Why blue is one of the brightest colors in nature

From bird feathers to fruit skins, there are two main ways of displaying color in the natural world: through pigment substances that provide selective color absorption, or through structural color – subtle to control light reflection. Use of structures.

Now scientists have designed a computer model that suggests that the brightest matte structural colors in nature are always blue and green: because they are structural color boundaries within the visible spectrum of light.

We have a better understanding of how the brightest blues and greens are made in the natural world, research can also be important for developing vibrant, environmentally friendly paints and coatings that will not fade over time or contain toxic chemicals Will leave

“In addition to their intensity and fading resistance, a matte paint that uses structural paint will also be environmentally friendly, as toxic dyes and dyes will not be required,” says physicist Gianni Jacussi of the University of Cambridge in the UK. .

“However, we first need to understand what the limitations are for re-creating these types of colors before any commercial applications are possible.”

With structural color, the nanoscale framework on the surface determines the actual color.

Sometimes – as on peacock feathers, for example – that color may be iridescent, and there may be variations between color hues at different angles and in different lights. These are formed by ordered crystalline structures.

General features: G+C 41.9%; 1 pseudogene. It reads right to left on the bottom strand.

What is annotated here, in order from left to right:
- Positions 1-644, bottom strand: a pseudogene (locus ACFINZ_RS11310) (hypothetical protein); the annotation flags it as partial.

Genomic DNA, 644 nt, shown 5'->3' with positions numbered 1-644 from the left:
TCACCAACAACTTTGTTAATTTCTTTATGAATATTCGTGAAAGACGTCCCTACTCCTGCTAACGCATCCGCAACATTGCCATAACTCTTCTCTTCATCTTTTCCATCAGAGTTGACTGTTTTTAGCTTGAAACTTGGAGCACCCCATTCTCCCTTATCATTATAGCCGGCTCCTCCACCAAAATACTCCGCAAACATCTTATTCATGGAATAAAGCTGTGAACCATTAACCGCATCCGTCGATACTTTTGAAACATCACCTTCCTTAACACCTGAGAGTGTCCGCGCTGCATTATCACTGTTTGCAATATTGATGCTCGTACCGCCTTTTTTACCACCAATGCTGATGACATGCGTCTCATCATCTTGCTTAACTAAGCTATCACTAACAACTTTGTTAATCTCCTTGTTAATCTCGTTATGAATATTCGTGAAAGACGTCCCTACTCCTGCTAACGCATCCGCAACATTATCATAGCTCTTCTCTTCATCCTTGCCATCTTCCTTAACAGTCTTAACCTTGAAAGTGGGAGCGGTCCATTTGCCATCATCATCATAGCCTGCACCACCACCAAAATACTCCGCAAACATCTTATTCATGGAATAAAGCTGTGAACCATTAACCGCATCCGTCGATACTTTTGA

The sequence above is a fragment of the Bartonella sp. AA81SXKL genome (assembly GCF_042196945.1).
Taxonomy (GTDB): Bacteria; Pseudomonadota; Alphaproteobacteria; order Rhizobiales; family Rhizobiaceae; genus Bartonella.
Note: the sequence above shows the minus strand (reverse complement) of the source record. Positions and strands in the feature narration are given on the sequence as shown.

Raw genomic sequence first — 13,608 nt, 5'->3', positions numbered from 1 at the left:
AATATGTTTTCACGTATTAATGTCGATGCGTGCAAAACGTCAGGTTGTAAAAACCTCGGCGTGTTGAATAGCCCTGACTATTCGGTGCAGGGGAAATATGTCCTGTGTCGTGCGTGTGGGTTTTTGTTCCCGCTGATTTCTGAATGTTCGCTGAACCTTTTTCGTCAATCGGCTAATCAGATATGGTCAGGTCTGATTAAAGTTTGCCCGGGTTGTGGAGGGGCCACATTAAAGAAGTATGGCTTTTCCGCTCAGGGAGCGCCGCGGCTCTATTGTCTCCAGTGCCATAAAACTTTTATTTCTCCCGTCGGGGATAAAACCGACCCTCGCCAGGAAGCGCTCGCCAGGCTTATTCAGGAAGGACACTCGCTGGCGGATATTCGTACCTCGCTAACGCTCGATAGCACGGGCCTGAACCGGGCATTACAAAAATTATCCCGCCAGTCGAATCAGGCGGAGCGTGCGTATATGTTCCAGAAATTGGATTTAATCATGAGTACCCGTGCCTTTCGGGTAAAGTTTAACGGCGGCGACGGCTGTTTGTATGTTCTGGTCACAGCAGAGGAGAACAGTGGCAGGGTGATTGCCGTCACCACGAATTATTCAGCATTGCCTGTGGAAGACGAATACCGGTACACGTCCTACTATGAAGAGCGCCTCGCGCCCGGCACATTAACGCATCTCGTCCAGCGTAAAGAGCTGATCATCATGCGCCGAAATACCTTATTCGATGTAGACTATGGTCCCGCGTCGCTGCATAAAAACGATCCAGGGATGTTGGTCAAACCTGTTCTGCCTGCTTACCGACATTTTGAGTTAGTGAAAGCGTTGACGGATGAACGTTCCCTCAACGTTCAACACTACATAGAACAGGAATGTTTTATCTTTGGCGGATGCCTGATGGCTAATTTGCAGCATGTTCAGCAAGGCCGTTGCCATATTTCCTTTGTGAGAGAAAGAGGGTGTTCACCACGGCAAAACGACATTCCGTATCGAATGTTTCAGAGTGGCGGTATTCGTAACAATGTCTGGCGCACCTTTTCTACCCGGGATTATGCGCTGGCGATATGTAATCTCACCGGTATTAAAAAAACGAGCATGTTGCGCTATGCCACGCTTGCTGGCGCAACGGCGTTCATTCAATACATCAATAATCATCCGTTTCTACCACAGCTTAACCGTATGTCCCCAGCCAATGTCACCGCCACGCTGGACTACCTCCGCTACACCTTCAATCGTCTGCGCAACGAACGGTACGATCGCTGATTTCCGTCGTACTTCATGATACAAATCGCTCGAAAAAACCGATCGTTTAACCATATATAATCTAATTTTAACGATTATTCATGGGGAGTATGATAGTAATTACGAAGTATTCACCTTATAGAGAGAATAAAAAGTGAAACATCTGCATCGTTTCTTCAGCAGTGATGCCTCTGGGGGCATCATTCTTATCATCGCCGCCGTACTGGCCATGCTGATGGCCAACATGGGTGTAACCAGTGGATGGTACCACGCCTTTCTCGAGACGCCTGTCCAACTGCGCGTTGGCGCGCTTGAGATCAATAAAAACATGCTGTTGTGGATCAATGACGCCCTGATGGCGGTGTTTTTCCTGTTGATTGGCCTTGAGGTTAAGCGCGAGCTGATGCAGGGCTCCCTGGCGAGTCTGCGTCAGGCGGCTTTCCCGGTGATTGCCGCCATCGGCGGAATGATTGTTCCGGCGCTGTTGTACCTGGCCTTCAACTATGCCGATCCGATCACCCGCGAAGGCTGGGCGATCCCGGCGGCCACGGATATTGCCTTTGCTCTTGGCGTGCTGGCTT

Peacock feathers are a classic example of structural color. (TJ Holowychuk / Unplash)

With other structures, you get a matte color that does not originate from cluttered structures; In nature it has been seen only in blue and green production. The emphasis of the new study was to see whether this was an inherent limitation of the said structures.

The new computer model, called photonic glass, is based on artificial materials, indicating that red is indeed beyond the scope of the scattering technique behind matte structural colors: easily reflecting the long-wavelength region of the visible spectrum These micro-surface structures cannot be used.

“Because of the complex interactions between single scattering and multiple scattering, and contributions from correlated scattering, we found that red, yellow and orange are rarely accessible,” says chemist Silvia Vignolini of the University of Cambridge.

Plum throated coating paintPlum-throated coatings exhibit vivid structural matte blues. (Redabbott / iNaturalist / CC-BY-NC)

This should be because bright matte red is produced using dyes in nature, rather than structural dyes. The team believes that the development in nature occurred due to different methods of producing red paint, as there are limitations to the underlying structures.

Knowing more about how these matte structural dyes are manufactured will take us closer to making pigments and dyes-free paints — an important step in long-lasting, environmentally friendly materials for many applications.

While this is still somehow off, and it looks like reds and oranges are going to need a different approach – other types of nanostructures might be able to work, having done more detailed research about them. After leaving, but for now materials scientists are having problems similar to the natural world.

“When we tried to artificially recreate the matte structural color for reds or oranges, we end up with a poor-quality result,” says chemist Lucas Schurtel of the University of Cambridge.

The research has been published in PNAS.


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